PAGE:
Health effects edit

Islamic fasting, as a time-restricted eating habit that inverts the normal human day-night routine for observance, can have deleterious health effects on sleep patterns and general health. Fasting in Ramadan has been shown to alter the sleep patterns[17] and the associated hormone production.

Statistical comparison of thousands of school children, part of whom was born without the month of Ramadan during pregnancy and part of whom where Ramadan coincided with the pregnancy, has revealed lower cognitive capability, and lower growth in adolescence if the mother observed Ramadan fasting during pregnancy. Children whose mothers fasted during Ramadan also have a higher incidence of several chronic diseases, e.g. Type 2 diabetes[18] (see the ruling regarding fasting pregnant women).

Fasting is one of the alternatives proved to reduce the DPP-4 level and activate the dipeptidyl peptidase-4 inhibitors and so, prevent osteoporosis. On the other hand, the circadian rhythm has a direct relationship with osteoporosis. This has been found by the biochemical markers, indicating that fasting at certain hours of the day, especially during those hours of the day which are recommended as part of the Muslim tradition (Islamic fasting), is very effective in reducing the effects of osteoporosis.[19]

The education departments of Berlin and the United Kingdom have tried to discourage students from fasting during Ramadan, as they claim that not eating or drinking can lead to concentration problems and bad grades.[20][21] Ramadan fasting has also been associated with loss of workplace productivity by 35 to 50%.[22][23]

Many of the purported health benefits associated with Ramadan fasting only take into account abstinence from food while ignoring the lack of water intake, which can have a harmful impact even in healthy individuals.[24] In many cultures, it is associated with heavy food and water intake during Suhur and Iftar times, which may do more harm than good.

Ramadan fasting is safe for healthy people provided that overall food and water intake is adequate, but those with medical conditions should seek medical advice if they encounter health problems before or during fasting.[25] The fasting period is usually associated with modest weight loss, but weight can return afterward.[26]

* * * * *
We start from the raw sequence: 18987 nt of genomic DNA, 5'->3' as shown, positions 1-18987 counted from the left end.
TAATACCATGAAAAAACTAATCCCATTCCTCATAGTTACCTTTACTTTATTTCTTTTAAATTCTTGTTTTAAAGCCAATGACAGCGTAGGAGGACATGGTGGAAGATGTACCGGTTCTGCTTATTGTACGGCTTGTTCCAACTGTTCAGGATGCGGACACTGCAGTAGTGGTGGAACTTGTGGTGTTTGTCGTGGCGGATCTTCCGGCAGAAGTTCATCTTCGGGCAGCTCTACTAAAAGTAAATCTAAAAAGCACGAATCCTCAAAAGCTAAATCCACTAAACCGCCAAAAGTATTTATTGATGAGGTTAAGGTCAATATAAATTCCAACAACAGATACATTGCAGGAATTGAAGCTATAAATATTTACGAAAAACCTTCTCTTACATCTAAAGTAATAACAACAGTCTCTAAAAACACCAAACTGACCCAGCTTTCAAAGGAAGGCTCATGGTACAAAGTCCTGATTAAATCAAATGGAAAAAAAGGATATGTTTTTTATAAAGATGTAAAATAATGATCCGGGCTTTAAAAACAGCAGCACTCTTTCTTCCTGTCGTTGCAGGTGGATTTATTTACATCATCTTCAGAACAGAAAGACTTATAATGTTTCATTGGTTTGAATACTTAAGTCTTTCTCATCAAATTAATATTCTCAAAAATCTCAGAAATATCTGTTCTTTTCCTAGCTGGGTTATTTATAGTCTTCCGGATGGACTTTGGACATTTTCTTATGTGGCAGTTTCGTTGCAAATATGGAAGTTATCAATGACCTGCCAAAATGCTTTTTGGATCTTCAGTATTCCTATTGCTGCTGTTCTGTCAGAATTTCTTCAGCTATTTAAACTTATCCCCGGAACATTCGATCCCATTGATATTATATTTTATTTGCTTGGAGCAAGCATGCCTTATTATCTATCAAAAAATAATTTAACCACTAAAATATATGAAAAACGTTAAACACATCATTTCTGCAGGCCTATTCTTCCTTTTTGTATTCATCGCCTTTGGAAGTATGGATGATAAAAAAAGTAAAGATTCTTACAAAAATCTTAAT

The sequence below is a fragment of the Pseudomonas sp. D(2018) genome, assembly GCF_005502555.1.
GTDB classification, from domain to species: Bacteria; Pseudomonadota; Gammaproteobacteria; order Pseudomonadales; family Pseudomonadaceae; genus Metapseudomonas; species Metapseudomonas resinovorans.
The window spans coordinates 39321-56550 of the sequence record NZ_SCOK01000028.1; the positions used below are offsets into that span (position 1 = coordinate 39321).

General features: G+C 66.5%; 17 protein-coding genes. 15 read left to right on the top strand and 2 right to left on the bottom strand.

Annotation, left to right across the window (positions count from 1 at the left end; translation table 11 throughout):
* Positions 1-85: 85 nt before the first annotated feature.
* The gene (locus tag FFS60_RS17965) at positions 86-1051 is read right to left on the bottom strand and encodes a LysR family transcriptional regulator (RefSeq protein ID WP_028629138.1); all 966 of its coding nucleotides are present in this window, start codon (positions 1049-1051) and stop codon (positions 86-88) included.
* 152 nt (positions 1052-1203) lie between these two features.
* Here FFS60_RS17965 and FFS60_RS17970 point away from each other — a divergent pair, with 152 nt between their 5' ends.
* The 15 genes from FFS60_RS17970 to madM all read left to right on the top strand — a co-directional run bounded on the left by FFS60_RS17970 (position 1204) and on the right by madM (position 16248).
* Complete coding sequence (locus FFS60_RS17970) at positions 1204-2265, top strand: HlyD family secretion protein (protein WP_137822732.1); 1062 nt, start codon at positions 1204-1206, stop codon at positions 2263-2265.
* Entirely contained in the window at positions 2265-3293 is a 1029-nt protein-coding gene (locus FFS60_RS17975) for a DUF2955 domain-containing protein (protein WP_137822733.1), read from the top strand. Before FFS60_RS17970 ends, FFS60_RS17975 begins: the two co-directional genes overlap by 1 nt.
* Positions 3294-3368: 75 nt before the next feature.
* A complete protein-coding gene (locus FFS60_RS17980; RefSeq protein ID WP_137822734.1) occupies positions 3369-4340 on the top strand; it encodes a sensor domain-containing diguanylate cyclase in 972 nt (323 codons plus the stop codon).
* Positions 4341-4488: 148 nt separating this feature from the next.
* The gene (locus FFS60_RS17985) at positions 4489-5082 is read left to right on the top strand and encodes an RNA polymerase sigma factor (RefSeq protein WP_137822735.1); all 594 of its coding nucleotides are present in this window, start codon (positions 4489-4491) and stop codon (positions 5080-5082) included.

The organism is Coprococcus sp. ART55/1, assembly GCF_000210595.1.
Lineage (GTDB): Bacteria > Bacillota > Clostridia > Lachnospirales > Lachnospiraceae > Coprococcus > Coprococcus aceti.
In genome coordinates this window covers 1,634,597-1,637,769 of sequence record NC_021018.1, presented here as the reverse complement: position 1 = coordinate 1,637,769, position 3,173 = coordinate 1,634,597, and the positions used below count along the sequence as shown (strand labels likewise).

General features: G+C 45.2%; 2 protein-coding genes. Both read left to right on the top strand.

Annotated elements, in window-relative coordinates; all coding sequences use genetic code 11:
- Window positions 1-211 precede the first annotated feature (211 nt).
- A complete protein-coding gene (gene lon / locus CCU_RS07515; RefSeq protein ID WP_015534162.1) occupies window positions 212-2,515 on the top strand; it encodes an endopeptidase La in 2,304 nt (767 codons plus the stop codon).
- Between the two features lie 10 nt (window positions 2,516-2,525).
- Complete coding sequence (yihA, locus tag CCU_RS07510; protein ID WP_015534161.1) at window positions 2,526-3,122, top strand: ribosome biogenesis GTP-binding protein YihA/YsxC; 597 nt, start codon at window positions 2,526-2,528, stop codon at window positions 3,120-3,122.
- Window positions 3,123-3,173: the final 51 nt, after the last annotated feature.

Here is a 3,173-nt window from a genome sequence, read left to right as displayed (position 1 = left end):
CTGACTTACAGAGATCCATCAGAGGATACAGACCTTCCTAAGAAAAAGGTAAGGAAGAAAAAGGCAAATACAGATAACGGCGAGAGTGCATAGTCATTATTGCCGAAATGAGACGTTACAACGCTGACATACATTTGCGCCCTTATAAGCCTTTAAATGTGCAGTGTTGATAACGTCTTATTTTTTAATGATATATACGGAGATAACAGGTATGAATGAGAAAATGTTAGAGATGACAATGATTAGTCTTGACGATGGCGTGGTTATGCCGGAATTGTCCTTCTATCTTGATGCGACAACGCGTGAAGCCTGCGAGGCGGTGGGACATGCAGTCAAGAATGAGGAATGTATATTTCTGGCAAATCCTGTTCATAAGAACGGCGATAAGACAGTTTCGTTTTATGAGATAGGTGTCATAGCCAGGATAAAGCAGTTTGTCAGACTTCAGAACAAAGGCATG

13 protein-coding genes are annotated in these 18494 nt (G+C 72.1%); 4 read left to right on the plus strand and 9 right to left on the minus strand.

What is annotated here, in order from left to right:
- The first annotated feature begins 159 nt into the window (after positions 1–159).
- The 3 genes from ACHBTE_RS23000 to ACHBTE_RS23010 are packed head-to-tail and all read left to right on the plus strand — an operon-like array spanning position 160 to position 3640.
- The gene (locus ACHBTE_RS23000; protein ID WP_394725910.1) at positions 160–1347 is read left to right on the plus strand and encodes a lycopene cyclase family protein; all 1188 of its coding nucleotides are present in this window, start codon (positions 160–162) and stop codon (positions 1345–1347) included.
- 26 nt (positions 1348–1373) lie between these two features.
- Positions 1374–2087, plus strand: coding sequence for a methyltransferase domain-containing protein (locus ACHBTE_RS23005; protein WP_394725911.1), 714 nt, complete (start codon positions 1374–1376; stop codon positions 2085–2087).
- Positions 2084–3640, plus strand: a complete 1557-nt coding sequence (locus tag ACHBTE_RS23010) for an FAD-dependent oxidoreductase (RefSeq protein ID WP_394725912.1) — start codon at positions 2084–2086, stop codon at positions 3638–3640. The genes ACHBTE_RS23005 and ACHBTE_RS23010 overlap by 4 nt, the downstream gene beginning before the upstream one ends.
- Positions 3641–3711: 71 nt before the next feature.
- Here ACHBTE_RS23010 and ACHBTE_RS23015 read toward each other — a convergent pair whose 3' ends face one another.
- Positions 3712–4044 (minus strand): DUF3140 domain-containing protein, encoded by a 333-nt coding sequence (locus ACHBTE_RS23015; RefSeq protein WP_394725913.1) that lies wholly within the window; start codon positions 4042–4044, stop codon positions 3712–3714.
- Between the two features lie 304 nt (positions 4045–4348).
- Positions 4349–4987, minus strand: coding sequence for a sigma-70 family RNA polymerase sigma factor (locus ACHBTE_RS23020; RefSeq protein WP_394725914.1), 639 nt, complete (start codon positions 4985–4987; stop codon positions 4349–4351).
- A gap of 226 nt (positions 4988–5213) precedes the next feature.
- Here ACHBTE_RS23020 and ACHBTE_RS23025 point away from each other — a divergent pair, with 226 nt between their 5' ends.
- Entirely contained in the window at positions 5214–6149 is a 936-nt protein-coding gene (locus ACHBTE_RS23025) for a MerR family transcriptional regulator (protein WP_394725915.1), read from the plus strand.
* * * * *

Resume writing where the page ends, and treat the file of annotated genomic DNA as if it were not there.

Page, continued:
A review of the literature by an Iranian group suggested fasting during Ramadan might produce renal injury in patients with moderate (GFR <60 ml/min) or severe kidney disease but was not injurious to renal transplant patients with good function or most stone-forming patients.[27] However, since sick and/or at-risk individuals are exempted from the obligation of fasting, Ramadan fasting may be skipped instead.

Ramadan fasting can be potentially hazardous for pregnant women as it is associated with risks of inducing labor and causing gestational diabetes, although it does not appear to affect the child's weight. it is permissible to not fast if it threatens the woman's or the child's lives, however, in many instances, pregnant women are normal before the development of complications.[28][29][30][31][32] Thus, it may be advisable for pregnant women to skip fasting and pay fidyah instead (if the women are able to pay; poor people may be exempted fully).[18]

If one is at risk of dehydration or other medical risks, which may lead to serious consequences, then it is permitted to break one's fast.[33] It has been advised to span the water intake throughout the night (instead of drinking heavily at a single time) and not to overeat upon the breaking of the fast as a solution of the usually reported excessive water and food intake on the sunset (excessive eating and drinking is actually prohibited in Islam). One can break their fast and substitute it on other months or pay fidyah if they are an obvious risk of health concerns, breastfeeding or pregnant (fidyah in this case) or in a work requiring hard physical labor according to Muhammad Abduh.[33]

It is permissible to skip fasting for a healthy person upon obvious risk, even if he has not fallen the risk yet, and the author of Al-Mughni (Ibn Qudamah) stated in his book that some scholars even permitted skipping fast upon very light harm such as toothache or bruises on skin and if a traveling person is permitted to skip fast even if he is able to, then these type of "sickness" should be permitted. This position is said to be held by Bukhari, 'Ata and the Zahiris.[33]